- The Holiday Mercato will take place Saturday, December 7 (11 a.m. – 4 p.m.) at the Beach House Winery in Oceanside. The family-friendly sip and shop event will showcase specialty products from a dozen local businesses and farmers including art, chocolates, jams and jellies, coffee, clothing, jewelry, cigars, honey, olive oils and vinegars.
- The Holiday Gift Market at Vista’s Winterfest will take place on Sunday, December 8 (2 p.m. – 7 p.m.). The Vista Village will transform into a craft-lovers bonanza featuring 75 retailers, artists and crafters. The family-friendly shopping event will also have live entertainment, a tree lighting ceremony, and roaming mariachi.
For A Third-Generation Chocolatier, Business is Sweeter in San Marcos
Small business is the lifeblood of San Marcos’ economy with roughly 95 percent of the city’s businesses operating with 50 or fewer employees.
“When we talk about small businesses, people instantly think of retail establishments but in San Marcos we also have a lot of small manufacturers that are part of the North County supply chain, making everything from shade sails for wholesale purchase to equipment for the defense economy,” said Tess Sangster, Economic Development Manager for San Marcos.
A prime example of this type of business is Dallmann Fine Chocolates, which produces exquisite artisan chocolates from its San Marcos location.
Bella Knack grew up working in her family’s pastry cafe in St. Gilgen, Austria — a destination that rose in popularity after it was featured in the opening scene of the Sound of Music. While other kids went to the lake in the summer and skiing in the winter, Knack and her brother were serving coffee, chocolates, and pastries to tourists.
When she was young, Knack didn’t particularly enjoy or appreciate her family’s business, and she certainly never dreamt about taking it over. She grew up watching Beverly Hills 90210 and Baywatch on television and was drawn to the U.S., particularly Southern California lifestyle.
After earning a degree in hotel and restaurant management in Salzburg, Bella landed a job at San Diego’s Westgate hotel in 2003, where she ran the hotel’s gourmet store specializing in European fine products. he received a call from someone in search of MozartKugel, an Austrian specialty chocolate that her father had long produced, and it sparked her interest in returning to Austria for a crash course in chocolate-making from her father.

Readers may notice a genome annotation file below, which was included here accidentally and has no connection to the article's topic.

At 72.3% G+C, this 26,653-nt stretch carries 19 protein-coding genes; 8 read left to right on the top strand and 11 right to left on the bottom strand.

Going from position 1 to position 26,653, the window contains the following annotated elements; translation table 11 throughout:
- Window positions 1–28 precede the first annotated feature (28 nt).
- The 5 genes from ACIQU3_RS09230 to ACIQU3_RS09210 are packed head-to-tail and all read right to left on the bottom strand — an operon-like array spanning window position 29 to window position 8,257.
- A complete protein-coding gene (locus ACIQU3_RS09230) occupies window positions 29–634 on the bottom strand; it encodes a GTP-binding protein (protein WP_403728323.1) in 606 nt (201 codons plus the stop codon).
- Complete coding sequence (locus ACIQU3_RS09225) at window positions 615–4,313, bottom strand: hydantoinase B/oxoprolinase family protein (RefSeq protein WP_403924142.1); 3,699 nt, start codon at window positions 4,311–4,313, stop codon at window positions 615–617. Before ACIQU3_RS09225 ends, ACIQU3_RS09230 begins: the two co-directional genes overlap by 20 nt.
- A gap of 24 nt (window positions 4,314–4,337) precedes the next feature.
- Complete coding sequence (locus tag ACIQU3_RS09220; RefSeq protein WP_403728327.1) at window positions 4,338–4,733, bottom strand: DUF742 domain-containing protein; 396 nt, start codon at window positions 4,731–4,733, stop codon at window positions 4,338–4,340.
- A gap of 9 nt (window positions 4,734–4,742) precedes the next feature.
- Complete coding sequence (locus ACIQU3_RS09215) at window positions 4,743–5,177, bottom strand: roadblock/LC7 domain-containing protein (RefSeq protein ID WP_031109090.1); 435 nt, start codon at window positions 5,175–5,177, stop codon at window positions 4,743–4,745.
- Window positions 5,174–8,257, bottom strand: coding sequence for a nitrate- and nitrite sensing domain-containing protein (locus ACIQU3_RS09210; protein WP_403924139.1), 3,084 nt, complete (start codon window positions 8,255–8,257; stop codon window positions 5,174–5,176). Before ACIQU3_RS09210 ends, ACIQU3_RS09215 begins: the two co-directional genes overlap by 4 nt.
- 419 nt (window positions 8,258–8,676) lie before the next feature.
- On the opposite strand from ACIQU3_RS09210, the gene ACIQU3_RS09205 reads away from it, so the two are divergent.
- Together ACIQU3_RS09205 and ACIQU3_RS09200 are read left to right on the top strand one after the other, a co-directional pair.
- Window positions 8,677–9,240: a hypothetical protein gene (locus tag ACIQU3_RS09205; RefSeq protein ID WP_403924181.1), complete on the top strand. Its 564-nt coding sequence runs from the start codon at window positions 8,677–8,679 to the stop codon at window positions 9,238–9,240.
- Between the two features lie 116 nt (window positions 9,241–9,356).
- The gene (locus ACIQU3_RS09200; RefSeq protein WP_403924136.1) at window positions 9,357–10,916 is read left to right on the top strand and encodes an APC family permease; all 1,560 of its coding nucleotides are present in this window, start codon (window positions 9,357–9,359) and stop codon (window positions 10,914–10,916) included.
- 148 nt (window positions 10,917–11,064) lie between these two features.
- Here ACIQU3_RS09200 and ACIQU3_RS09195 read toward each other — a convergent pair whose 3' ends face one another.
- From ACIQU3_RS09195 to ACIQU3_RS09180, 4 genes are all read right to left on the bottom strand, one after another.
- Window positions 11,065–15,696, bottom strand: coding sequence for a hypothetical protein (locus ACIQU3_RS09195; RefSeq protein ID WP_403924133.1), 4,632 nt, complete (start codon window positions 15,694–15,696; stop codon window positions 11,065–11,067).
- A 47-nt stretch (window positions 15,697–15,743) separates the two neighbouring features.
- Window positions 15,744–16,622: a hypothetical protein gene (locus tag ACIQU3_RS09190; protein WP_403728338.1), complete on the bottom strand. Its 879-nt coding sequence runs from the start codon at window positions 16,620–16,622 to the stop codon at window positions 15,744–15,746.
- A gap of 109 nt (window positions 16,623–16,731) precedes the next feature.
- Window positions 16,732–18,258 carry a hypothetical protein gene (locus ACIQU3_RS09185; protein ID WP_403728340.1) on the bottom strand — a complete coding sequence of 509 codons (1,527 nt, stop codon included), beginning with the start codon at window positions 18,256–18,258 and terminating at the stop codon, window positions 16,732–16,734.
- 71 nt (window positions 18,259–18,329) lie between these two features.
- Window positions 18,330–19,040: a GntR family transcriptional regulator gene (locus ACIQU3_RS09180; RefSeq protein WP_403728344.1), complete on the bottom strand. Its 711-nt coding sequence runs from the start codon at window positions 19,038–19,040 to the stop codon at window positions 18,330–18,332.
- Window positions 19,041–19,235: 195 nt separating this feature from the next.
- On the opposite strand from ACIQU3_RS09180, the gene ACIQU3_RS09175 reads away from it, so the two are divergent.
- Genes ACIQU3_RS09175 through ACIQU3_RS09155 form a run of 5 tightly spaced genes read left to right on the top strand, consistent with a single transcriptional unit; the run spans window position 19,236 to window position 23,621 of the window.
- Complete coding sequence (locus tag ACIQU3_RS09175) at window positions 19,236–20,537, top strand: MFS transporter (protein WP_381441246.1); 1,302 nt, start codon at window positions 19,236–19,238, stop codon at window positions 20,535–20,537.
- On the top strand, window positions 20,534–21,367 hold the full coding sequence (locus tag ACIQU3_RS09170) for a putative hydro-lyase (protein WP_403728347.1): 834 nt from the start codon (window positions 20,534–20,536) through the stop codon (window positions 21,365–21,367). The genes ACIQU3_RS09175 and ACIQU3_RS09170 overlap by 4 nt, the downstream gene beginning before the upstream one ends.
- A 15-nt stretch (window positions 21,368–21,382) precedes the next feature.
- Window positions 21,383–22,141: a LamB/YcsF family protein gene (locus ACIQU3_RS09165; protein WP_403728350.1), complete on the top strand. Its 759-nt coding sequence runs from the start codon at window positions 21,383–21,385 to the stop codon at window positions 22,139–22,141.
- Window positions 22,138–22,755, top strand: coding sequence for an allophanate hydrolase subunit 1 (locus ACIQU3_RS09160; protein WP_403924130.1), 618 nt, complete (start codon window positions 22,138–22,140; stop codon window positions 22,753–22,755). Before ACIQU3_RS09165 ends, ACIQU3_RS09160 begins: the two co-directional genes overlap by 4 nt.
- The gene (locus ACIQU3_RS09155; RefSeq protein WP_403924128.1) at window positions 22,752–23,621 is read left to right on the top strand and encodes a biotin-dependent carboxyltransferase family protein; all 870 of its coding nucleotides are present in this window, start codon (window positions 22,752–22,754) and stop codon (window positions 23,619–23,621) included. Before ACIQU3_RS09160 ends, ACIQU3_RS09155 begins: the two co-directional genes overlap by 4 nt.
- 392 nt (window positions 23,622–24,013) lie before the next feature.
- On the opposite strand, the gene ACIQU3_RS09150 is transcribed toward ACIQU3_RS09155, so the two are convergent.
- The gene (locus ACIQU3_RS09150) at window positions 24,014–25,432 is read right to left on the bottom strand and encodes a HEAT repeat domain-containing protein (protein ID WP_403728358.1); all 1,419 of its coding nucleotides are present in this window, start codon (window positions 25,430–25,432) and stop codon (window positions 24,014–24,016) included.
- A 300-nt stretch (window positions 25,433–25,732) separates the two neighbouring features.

“I had always worked the front of the house in our family business so it was the first time I actually stepped foot into my father’s pastry kitchen to learn how to make chocolates,” said Bella Knack, Chocolatier and Owner of Dallmann Fine Chocolates. “For me, it was love at first sight. I knew that I wanted to return to the US and do more with it.”
Knack had an artistic vision for the Dallmann Fine Chocolates she would later launch in the states; one that blends the old and new worlds by taking her family’s confection recipes and adapting them with a modern twist.
In 2008 Knack leased her first kitchen space in El Cajon but the rent was expensive, the location undesirable, and she spent far too much time commuting between work and home. Two years ago, with her third child on the way, Bella relocated to a 1600 square-foot commercial space in San Marcos that better suited both her growing business and family.
“I’m now paying half the rent for twice the space and the business park layout perfectly fits my needs,” said Knack, who maintains an office up front, manufacturing in the middle, and a warehouse in the back of her new San Marcos headquarters. “My commute from home to work is six minutes and it has completely changed my quality of life for the better.”
Today, Dallmann Fine Chocolates employs six people and manufactures 35 different flavors which are sold direct online and at its retail storefront at The Headquarters in Seaport Village. The company also sells products wholesale to gourmet specialty shops, restaurants, and hotels, and provides custom-branded assortments to corporate customers. A few months ago, Dallmann Fine Chocolates began selling its products to Japan on Rakuten.
On average, Dallmann produces around 20,000 pieces of chocolate every week, and it remains the only U.S. producer of MozartKugel. The holidays are an especially important time for the retail side of the business, which does nearly half of its annual sales between the months of November and February.
As Knack prepares for her busiest time of year, she feels incredibly supported by the city of San Marcos. She even admits being a bit surprised by all the hospitality, having been personally welcomed by both San Marcos’ Mayor Rebecca Jones and Economic Development Manager Tess Sangster.
“City officials have been so inviting and helpful, reaching out to me, making introductions and keeping me informed about what’s happening,” said Knack. “It is really refreshing to be in San Marcos and to know that there are people working really hard to make this an exciting place to work and live, for small businesses and residents.”
Knack expressed a tinge of guilt because so many people go to business school, have a plan and are really well prepared, but their businesses still fail. “I am really blessed. Here I am trying new things and not necessarily knowing where that will take me, but it’s worked out really well,” said Knack. “I am employing people, supporting my family of five and really enjoying what I’m doing.”
If you know someone who loves the gift of chocolate, Dallmann Fine Chocolates is offering a 10 percent discount to its neighbors along the 78 Corridor for the holidays. Order online using the discount code “innovate78”.